With regards to moths, Tamzek quotes Majerus who, in response to Wells, admits that the melanism hypothesis is "discredited", which is indeed what is taught in textbooks, validating Wells' general critique. In this 2000 response to Wells, quoted by Tamzek, Majerus says that differential bird predation is still responsible for the changing coloration of the moths. Yet, this same Majerus wrote in 1987, "it seems certain that most B. betularia rest where they are hidden.... [and] that exposed areas of tree trunks are not an important resting site for any form of B. betularia"87, which would preclude the possibility that bird predation is an important factor in their selection. Majerus, an expert, seems to be either contradicting himself here, or retracting his claims.
Regardless of what moths really do, Wells was not unjustified in trusting Majerus, an expert (and others88), when Majerus implied that birds are not a factor in moth selection87. Majerus and others may disagree with Wells, however Wells himself is not completely ignorant on the subject of moths, as he had an opinion article published on the subject entitled, "Second Thoughts about Peppered Moths"88 in the peer-reviewed journal, The Scientist.
As for finches, Tamzek claims that Wells' figure 8-1 isn't helpful for understanding the phylogeny of finches, however that is not what Wells claims it is meant to show. The figure only claims to pictorially represent the 14 finch species, and Wells asks the reader to note differences in finch beaks. Wells goes on to discuss how books for public education use the finch example as evidence of speciation97, however it is clear from the figure 8-1 that the differences between the finches are very minor--even after millions of alleged years of finch evolution--and that only microevolution has occurred, regardless of what the finch phylogeny may ultimately be.
Tamzek says that there is "overwhelming evidence" that these finches adapted to their various islands from a single ancestral population, however a recent statistical analysis showed that stochastic modeling can explain the observed distribution of Darwin's finches just as well as a scenario based on radiation and common ancestry45. In other words, Darwin's finches appear to be a random conglomeration of birds, not a neat picture of natural selection in action. As for Tamzek's claim of "overwhelming evidence" of finch radiation, the reader is invited to sit down, read "http://www.arn.org/docs/pjweekly/pj_weekly_010702.htm", and have a good laugh.
From reading Tamzek, it would seem that Wells makes few claims or arguments about Finches which Tamzek would controvert. Wells' treatment of Peppered moths is not at all poorly referenced, but does indeed cite the experts to prove its main points.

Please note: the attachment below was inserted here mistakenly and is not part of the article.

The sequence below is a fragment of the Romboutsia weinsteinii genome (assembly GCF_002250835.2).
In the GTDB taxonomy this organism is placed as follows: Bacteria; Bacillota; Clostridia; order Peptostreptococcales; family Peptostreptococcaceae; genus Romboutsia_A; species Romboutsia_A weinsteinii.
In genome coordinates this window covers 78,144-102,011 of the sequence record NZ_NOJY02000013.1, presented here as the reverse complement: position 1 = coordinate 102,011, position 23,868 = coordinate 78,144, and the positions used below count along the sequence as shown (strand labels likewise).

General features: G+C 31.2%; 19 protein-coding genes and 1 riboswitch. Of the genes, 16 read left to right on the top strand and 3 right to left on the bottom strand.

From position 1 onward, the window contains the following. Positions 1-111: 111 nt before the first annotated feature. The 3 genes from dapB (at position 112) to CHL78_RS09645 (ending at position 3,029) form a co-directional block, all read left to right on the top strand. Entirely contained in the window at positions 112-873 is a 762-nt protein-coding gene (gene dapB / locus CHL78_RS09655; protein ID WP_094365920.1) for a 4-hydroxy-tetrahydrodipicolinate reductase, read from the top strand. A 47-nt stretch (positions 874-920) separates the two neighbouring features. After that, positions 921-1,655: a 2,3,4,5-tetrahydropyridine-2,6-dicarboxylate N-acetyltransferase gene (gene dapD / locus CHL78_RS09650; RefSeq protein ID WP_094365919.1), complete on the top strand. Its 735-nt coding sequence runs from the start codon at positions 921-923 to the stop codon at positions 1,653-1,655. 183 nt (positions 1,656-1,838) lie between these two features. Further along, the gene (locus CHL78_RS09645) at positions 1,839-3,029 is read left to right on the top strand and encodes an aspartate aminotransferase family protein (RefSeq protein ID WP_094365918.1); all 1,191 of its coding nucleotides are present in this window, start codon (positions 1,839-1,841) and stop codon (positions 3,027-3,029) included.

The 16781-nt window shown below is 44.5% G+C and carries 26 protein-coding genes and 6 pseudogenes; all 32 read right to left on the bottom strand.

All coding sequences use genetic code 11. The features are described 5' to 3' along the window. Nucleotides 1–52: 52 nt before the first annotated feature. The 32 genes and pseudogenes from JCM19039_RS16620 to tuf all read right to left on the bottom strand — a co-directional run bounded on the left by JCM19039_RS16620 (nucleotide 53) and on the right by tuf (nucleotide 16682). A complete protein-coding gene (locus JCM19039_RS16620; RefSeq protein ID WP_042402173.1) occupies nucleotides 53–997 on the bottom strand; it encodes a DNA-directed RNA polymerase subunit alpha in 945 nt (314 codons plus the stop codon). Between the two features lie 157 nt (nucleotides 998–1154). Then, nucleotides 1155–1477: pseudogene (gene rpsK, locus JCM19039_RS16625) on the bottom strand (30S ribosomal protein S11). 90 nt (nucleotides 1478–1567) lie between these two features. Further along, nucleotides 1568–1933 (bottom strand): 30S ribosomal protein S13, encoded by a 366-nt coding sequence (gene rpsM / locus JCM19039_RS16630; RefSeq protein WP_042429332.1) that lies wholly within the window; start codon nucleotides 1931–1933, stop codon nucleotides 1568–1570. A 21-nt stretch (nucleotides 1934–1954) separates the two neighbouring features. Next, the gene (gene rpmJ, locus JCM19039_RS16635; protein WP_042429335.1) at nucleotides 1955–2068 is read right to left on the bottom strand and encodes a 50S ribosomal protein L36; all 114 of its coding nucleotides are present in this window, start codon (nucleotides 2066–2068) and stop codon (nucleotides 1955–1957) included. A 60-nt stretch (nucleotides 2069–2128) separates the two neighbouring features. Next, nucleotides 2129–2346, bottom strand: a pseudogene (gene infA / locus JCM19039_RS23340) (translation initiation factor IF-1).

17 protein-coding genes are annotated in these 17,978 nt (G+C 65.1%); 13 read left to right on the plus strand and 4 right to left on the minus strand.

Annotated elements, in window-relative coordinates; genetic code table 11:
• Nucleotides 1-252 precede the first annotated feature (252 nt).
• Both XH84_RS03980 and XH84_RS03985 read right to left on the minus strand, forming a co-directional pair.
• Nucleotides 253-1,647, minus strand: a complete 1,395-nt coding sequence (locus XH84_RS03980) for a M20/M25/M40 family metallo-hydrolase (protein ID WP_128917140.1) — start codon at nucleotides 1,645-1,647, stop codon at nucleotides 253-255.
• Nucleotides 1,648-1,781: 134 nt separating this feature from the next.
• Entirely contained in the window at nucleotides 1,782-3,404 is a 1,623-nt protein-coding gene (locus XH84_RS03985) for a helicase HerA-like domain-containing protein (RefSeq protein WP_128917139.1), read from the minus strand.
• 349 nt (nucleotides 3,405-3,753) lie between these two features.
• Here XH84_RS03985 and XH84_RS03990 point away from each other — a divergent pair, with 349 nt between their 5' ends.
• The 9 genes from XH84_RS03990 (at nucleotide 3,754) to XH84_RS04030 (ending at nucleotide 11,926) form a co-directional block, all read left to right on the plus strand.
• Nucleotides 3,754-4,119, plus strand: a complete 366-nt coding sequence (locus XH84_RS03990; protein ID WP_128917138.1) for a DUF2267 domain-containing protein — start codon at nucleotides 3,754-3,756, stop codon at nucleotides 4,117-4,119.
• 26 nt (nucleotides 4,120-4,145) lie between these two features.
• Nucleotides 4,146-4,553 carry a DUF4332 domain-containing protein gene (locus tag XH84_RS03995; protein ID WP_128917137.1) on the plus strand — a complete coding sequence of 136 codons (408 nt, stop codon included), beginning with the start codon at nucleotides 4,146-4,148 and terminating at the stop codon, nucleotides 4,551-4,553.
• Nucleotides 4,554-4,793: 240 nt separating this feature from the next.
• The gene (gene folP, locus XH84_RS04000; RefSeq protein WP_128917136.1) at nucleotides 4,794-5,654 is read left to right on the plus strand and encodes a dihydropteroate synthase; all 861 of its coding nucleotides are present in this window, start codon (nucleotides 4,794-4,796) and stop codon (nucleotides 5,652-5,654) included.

Parenthetically, Tamzek critiques Wells' brief qualitative discussion of El Nio, however Wells' comments about El Nio are absolutely correct and the quote Tamzek provides from the NOAA website46 is in no way in contradiction with Wells' statements about causes of the El Nio weather phenomenon. Wells' claims that El Nio is a "disturbance in winter weather patterns caused by unusually warm air over the Pacific Ocean" (Icons, Pg. 168). Similarly, the NOAA website says, "El Nio is a disruption of the ocean-atmosphere system in the tropical Pacific"46. This "disturbance" or "disruption" is best seen in the first figure on the NOAA website46, where during the 1982 El Nio, the thermocline (mixing barrier between warmer upper waters and cooler deeper waters) dropped in the fall.
Tamzek implies that this change in the temperature gradient is what causes abnormal El Nio weather, making Wells' statement about Pacific wind changes incorrect. However, the NOAA website says that El Nio involves changes in the entire "ocean-atmosphere system"46 (emphasis mine) and the figure shows that surface winds actually remain normal until late December when they drop sharply, stopping the westward push of water along the Pacific surface, thus causing the El Nio change in Pacific Ocean temperatures (which make for warm surfing in Southern California). Tamzek's quote is right, but Wells is also correct: there is indeed a disturbance in winter weather patterns and Pacific air flow, and this is what directly causes the El Nio weather patterns.
Tamzek claims that antibiotic resistance is more than a trivial example of microevolution. However, while antibiotic resistance is a very real phenomenon shows the mutation-selection mechanism in action and represents the origination of miniscule to no significant information in the genome.
Antibiotics are chemicals which retard virus and bacterial reproduction by entering the microbes and inhibiting vital protein manufacture or destroying cell walls. Antibiotic resistance typically involves simple (often 1 or 2 point mutations94) mutations which cause substitutions in specific amino acids to slightly changes the structure of antibiotic target (the cell wall or ribosome -- the protein factory) such that the antibiotic is no longer effective in binding its target enzyme94, 95, 96. It does not involve a change in function, but rather a slight change in structure such that function is maintained and the antibiotic's structural effect upon the target is inhibited.